On the Yelp app and website, there are many occasions where we need to show detailed business information. We refer to this process as Data Hydration, filling out a “dry” business with compelling, rich data. Whether on the home screen, search results page or business details page, there is a large set of properties we may show about any given business, everything from name and address to photos, Verified Licenses, insights, and more. These properties are stored in a variety of different databases, and their display is subject to a significant amount of filtering and transformation logic. All of this creates challenges for scaling and performance.

One technique we rely on heavily is the use of materialized views. Using this technique, we gather the data from the various sources and apply the transformation logic offline, storing it in a single key-value store for rapid fetching. The indexing process for this system for many years was our home-grown ElasticIndexer, which has become outdated and doesn’t take advantage of recent advances in Yelp’s backend data processing infrastructure. This post tells the story of our migration from the legacy system to an improved ElasticIndexer 2, meeting several challenges in the process and ultimately delivering a host of advantages.

ElasticIndexer: Legacy Indexing System for the Materialized View

Let’s take a closer look at our materialized view and the role it plays in our Data Hydration system. As a motivating example, let’s look at the delivery property. This shows up in the UI when a restaurant offers delivery through the Yelp platform.

A restaurant with delivery

For various reasons, the form of a business’s delivery-related data stored in our database is not the same as that served to clients such as the website or app. For one, the database schema is relatively static to accommodate data from years ago, while the client applications are constantly changing. Also, the database form is optimized for data modeling, while the form sent to clients is optimized for speedy processing. Thus, transformation logic needs to be applied to the data fetched from the database before being sent to the clients.

The central challenge of maintaining a materialized view of this property is to react to changes in the underlying data store to update the view with the transformed property. This all must happen in real-time to avoid serving stale data. This becomes especially complicated when a property depends on multiple database tables, which is true for many properties including delivery availability.

For many years, we used ElasticIndexer to index the materialized view for our Data Hydration platform. ElasticIndexer listens to table change logs (implemented as a separate MySQL table) in the underlying databases, and, in response to changes, will issue database queries and run the transformation logic, ultimately writing the result to the Cassandra materialized view. As a performance and scaling measure, the change logs only contain the primary key of the row being changed, so re-fetching the row from the database is required for any non-trivial transformation. In cases where the business ID is not the primary key of the database table, a domain-specific language (DSL) was used to establish a mapping between a given row and the relevant business ID. This process is illustrated below.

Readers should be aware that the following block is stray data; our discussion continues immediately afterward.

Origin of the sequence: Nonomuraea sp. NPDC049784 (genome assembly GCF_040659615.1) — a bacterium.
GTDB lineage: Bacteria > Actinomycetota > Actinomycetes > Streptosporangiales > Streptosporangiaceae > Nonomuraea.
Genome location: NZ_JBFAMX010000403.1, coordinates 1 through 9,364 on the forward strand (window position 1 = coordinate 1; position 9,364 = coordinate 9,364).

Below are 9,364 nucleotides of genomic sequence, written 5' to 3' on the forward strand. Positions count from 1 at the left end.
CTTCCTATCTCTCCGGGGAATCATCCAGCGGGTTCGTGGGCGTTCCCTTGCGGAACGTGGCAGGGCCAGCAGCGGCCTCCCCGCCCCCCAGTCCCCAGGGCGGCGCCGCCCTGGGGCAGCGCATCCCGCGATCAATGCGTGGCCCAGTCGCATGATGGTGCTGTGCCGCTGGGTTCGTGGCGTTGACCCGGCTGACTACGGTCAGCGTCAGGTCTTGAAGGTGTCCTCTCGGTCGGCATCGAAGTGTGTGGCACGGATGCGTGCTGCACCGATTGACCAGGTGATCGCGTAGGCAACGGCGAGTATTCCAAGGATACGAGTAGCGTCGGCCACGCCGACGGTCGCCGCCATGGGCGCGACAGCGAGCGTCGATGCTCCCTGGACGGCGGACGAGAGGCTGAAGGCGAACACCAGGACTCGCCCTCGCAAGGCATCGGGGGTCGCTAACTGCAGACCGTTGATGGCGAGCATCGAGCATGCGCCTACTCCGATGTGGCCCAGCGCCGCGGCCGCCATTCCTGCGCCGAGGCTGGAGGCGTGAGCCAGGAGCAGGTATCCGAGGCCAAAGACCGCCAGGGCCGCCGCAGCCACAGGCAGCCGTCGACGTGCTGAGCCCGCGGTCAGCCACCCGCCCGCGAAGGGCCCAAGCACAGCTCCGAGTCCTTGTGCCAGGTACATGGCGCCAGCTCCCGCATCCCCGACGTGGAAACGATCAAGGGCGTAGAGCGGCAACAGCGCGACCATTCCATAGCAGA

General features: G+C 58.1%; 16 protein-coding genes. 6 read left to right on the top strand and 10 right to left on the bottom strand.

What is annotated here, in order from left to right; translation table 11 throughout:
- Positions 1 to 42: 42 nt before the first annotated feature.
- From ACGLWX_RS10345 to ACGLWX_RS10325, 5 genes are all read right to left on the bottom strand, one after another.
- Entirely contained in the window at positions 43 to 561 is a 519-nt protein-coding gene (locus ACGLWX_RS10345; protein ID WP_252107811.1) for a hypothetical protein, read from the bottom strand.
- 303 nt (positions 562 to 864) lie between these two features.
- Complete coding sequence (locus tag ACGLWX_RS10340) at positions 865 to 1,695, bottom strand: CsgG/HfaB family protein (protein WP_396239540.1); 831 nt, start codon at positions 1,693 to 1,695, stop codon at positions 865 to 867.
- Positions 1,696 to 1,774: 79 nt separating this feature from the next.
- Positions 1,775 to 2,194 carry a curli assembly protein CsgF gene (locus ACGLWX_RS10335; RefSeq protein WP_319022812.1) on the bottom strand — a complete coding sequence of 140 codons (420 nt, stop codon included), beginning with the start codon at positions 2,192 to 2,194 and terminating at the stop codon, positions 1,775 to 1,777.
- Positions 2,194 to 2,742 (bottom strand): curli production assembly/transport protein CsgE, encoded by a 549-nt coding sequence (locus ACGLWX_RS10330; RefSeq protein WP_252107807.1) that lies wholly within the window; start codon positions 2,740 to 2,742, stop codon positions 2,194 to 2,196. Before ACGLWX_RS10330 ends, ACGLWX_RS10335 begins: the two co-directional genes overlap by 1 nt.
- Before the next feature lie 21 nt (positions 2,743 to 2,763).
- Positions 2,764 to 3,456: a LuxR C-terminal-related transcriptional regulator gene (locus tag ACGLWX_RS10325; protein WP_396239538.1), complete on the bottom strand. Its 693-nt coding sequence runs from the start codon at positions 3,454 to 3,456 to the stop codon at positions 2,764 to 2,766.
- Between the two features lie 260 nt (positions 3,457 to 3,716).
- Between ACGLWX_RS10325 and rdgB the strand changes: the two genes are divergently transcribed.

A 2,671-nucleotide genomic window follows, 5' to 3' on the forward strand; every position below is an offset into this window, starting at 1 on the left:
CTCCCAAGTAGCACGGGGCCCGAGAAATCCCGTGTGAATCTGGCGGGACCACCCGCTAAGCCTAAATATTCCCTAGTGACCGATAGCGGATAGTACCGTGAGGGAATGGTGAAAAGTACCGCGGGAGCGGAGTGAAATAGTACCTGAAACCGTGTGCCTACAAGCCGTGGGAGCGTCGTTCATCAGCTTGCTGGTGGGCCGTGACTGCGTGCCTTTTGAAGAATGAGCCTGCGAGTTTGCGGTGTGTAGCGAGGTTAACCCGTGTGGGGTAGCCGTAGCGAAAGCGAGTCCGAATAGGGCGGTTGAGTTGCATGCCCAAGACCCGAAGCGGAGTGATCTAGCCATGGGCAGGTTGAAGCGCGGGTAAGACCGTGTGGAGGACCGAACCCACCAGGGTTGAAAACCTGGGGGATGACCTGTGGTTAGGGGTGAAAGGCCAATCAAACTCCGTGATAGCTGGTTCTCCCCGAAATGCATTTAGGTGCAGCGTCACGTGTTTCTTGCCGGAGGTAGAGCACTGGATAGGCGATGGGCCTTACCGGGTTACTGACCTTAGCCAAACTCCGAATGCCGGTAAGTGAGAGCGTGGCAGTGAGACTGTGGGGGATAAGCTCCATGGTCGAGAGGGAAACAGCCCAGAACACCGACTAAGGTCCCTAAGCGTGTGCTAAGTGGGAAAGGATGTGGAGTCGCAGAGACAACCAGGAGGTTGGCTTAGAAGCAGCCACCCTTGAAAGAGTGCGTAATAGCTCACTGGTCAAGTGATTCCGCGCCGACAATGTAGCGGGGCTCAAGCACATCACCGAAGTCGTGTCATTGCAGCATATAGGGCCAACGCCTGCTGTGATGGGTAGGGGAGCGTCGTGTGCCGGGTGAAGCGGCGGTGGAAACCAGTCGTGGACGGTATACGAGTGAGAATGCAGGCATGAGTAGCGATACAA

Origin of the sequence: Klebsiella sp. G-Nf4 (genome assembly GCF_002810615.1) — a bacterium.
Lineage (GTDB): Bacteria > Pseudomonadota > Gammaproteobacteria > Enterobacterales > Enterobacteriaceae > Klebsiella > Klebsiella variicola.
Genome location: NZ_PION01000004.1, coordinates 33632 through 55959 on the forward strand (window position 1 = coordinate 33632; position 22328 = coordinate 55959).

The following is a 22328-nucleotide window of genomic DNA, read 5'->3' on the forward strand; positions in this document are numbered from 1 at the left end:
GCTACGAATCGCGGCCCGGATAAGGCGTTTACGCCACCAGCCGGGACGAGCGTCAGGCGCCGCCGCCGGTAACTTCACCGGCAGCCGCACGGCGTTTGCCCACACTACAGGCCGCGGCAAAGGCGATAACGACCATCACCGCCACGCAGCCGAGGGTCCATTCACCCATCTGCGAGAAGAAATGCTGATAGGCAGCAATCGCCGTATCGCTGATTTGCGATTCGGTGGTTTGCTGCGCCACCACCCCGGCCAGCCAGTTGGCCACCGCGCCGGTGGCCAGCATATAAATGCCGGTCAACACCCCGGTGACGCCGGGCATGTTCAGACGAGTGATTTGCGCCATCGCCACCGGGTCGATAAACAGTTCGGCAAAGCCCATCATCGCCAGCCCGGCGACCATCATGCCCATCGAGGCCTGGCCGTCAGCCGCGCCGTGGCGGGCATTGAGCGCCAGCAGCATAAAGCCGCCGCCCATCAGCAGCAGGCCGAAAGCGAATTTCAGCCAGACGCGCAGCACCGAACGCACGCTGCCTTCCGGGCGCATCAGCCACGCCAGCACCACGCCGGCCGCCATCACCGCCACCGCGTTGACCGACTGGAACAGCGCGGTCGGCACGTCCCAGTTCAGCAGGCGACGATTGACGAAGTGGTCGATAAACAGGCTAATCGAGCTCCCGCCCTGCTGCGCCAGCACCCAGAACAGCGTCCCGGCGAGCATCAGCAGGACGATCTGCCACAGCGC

Elastic Indexer 1

While this system has generally served us well, there are several downsides to this approach. First, the need to re-issue queries to the database unnecessarily increases the load on the database and introduces race conditions. Database deletes are not supported, as the row would be gone when the indexer would query it. Rewinding the materialized view to an arbitrary point is not possible. Specifying relationships between the different tables was awkward in the special-purpose DSL. Having properties based on the current time was hacky to implement. And parallelizing the process was difficult given the implementation of the change log.

There must be a better way…

ElasticIndexer 2: The Next Generation Indexing System for the Materialized View

As stream processing tools and systems such as Flink become more mature and popular, we have decided to create our next generation Data Hydration indexing system based on these new technologies. MySQL is the authoritative source of truth for most applications at Yelp. We stream real-time changes in MySQL to Kafka topics using MySQLStreamer, which is a database change data capture (CDC) and publishing system. Once this data is available in Kafka data pipelines, we have a variety of handy customized stream processing tools based on Flink to do most of the necessary data transformation on business properties before storing them in materialized views in Cassandra:

  • StreamSQL: A Flink Application for performing queries on one or more Kafka data streams using syntax supported by Apache Calcite.
  • Joinery: A Flink service built at Yelp, performing un-windowed joins across keyed data streams. Each join output is in the form of a data stream.